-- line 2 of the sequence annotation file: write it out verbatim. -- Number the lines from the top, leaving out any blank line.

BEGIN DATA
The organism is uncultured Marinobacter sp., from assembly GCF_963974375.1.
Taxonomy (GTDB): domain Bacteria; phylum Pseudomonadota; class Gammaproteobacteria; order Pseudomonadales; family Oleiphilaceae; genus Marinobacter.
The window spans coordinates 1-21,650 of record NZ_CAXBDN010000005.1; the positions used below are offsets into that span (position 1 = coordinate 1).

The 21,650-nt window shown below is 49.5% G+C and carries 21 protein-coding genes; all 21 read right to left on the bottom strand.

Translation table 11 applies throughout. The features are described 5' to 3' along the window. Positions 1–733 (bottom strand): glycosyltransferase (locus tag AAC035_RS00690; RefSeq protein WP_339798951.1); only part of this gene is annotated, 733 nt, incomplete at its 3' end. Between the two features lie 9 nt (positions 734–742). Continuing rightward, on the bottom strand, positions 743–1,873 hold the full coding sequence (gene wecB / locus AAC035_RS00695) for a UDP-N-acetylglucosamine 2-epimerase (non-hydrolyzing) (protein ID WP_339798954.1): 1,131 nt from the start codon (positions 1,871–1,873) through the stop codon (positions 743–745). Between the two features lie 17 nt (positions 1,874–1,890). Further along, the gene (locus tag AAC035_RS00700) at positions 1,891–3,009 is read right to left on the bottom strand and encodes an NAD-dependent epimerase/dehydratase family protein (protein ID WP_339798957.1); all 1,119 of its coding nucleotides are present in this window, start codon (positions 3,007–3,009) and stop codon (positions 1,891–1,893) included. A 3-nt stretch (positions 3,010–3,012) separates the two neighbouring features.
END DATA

Taxonomy (GTDB): domain Bacteria; phylum Pseudomonadota; class Gammaproteobacteria; order Pseudomonadales; family Oleiphilaceae; genus Marinobacter.